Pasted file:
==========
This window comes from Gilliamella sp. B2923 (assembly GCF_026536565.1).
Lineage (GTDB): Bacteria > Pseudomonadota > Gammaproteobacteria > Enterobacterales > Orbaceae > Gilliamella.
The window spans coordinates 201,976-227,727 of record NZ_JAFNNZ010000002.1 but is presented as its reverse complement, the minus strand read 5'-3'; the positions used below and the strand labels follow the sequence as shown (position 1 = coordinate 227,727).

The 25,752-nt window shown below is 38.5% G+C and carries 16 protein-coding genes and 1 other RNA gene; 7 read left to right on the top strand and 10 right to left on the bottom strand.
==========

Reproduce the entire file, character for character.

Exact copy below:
This window comes from Gilliamella sp. B2923 (assembly GCF_026536565.1).
Lineage (GTDB): Bacteria > Pseudomonadota > Gammaproteobacteria > Enterobacterales > Orbaceae > Gilliamella.
The window spans coordinates 201,976-227,727 of record NZ_JAFNNZ010000002.1 but is presented as its reverse complement, the minus strand read 5'-3'; the positions used below and the strand labels follow the sequence as shown (position 1 = coordinate 227,727).

The 25,752-nt window shown below is 38.5% G+C and carries 16 protein-coding genes and 1 other RNA gene; 7 read left to right on the top strand and 10 right to left on the bottom strand.